There are many famous Lucys we’re all quite familiar with. There’s Lucy Ricardo, the main character from I Love Lucy, known for her penchant for getting into trouble. Actresses Lucy Liu (Ally McBeal, Charlie’s Angels) and Lucy Lawless (Xena: Warrior Princess). The bossy and cynical Lucy van Pelt of the classic comic strip Peanuts, Charlie Brown’s worst enemy on the football field.
It’s not common to find a Lucy in the names of contact center technologies. I know that IVR and voice prompt vendors would personify system voices — referring to “the Sally greeting” or “the Albert on-hold prompt.” A speech-enabled IVR may even introduce itself (himself? herself?) upon answering, “Hello, I am Alfred. How may I assist you?” but not many systems do.
The personification of technology seems a natural way to reach the widest spectrum of users from a branding as well as usability perspective. Score one for LucyPhone.
I’d stumbled upon this service several days ago, complete with a website and iPhone app (Android and Blackberry versions to come soon) to save you time by staying in queue for you. Yes, no more annoying ads, jittery prompts, and music aimed at hypnotizing on-hold callers! Thank God for Lucy and her tremendous patience…
When you first use the service, you’ll hear a greeting from Lucy, then it’s just pressing a button and waiting for her to call you back once an agent is reached. It’s not a new technology by any means as virtual queuing and callback features have existed for years in the contact center. However, how many contact centers have implemented this? Sadly, not a lot.
And if the number of tweets and Facebook fans is an indication of how much people love Lucy, then contact centers ought to take note. This is a feature that your customers want because nobody likes waiting in line — even if it’s a virtual line, complete with soothing music and calming voices. In essence, customers want contact centers to respect their time.
Surprisingly, founders Mike and Tom Oristian do not come from a contact center technology background. (I shouldn’t be shocked, which contact center developer uses Rails?!) They saw a big opportunity to empower the customer to drive increased customer satisfaction, instead of leaving it to the companies to decide whether to offer a callback feature. So far it’s working well as loyal users have entered hundreds of company toll-free numbers into LucyPhone’s website. (In fact, just the other day I found the unpublished toll-free number of a major online company through LucyPhone’s site. Crowdsourcing is a beautiful thing.)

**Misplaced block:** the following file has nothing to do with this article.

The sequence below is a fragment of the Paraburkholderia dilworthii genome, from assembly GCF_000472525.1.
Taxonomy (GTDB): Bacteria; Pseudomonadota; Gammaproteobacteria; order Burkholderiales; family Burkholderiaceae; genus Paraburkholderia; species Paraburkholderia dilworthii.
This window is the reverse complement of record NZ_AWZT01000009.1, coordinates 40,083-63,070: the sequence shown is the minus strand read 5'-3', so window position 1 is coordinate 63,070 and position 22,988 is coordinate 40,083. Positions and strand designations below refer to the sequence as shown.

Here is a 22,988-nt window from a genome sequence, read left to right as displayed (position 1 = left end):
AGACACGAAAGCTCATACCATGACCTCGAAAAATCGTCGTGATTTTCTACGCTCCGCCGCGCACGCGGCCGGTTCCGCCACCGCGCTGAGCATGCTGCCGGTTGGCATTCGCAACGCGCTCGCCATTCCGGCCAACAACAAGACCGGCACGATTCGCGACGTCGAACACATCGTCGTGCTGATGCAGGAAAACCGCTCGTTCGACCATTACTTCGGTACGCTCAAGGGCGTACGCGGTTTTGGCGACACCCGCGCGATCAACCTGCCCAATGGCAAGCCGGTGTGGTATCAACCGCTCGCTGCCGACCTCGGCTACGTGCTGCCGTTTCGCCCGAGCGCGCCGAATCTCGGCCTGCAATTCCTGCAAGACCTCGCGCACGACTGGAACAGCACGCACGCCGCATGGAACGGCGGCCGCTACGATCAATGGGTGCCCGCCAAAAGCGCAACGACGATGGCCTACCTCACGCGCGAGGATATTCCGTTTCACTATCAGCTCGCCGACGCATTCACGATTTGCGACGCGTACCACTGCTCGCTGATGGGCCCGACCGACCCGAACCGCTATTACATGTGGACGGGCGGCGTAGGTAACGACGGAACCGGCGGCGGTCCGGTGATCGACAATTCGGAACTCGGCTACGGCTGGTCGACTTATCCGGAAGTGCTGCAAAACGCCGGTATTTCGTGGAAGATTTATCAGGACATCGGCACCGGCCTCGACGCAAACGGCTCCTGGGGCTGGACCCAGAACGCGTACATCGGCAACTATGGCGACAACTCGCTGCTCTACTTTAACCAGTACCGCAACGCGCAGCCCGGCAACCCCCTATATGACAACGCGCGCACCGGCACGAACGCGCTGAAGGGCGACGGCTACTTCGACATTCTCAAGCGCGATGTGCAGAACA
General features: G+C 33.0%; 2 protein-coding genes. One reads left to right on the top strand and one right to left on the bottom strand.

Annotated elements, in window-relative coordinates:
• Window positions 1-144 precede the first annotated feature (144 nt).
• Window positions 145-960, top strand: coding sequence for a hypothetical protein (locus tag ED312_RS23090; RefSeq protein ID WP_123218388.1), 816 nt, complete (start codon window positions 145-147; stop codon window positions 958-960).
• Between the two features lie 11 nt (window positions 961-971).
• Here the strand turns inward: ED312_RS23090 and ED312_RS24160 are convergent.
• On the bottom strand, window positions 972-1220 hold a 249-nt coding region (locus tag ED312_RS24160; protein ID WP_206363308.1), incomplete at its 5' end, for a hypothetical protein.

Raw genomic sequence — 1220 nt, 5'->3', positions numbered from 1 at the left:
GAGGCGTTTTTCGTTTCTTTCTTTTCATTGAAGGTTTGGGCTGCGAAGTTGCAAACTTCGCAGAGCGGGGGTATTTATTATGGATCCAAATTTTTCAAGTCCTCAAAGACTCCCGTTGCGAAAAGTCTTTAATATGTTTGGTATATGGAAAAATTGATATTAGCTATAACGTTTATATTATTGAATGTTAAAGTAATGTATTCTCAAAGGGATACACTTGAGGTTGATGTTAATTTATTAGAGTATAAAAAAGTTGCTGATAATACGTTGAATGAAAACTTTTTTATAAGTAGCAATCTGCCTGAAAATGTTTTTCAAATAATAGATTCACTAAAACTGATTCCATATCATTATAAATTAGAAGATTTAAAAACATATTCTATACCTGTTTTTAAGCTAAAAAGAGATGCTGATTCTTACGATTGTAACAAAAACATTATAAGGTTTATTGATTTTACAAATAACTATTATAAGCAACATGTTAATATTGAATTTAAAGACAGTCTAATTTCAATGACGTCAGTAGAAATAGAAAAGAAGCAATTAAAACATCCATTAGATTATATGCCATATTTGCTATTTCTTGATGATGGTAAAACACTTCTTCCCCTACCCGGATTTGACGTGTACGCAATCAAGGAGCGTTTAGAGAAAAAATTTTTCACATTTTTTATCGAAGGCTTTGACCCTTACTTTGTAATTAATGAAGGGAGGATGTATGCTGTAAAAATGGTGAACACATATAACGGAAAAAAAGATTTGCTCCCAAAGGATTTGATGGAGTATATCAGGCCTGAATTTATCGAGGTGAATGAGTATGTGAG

Score two for LucyPhone.
According to the Oristians, the company has less than 10 people and the service is run on redundant cloud servers. The business model is to offer LucyPhone as SaaS (hmmm, “Sassy Lucy”? I like it already) in order to lower cost and simplify integration. The company is actively looking into partnering with Big Telecom to tackle the integration challenges of bringing this directly into the contact centers.
Perhaps with the popularity of SIP this won’t pose as much of a challenge as pre-SIP days. LucyPhone’s enterprise and consumer offerings will work with SIP for the most cost effective integration path. I remember a long time ago having to implement a similar feature but only using proprietary Nortel technology. The solution (or hack) consisted of generating “fake” calls using phantom PBX ports once the customer chooses the callback option, thereby tricking the CTI software into thinking these are real calls in queue, then once such a call hits the agent desktop with a screen-pop, use the softphone to initiate a call to the customer callback number. Not very pretty at all…
I won’t be surprised to see similar hacks in place today to demonstrate virtual queuing and callback. As somebody who knows a thing or two about this technology, I’m glad that LucyPhone offers another option for a contact center to implement this highly desired feature.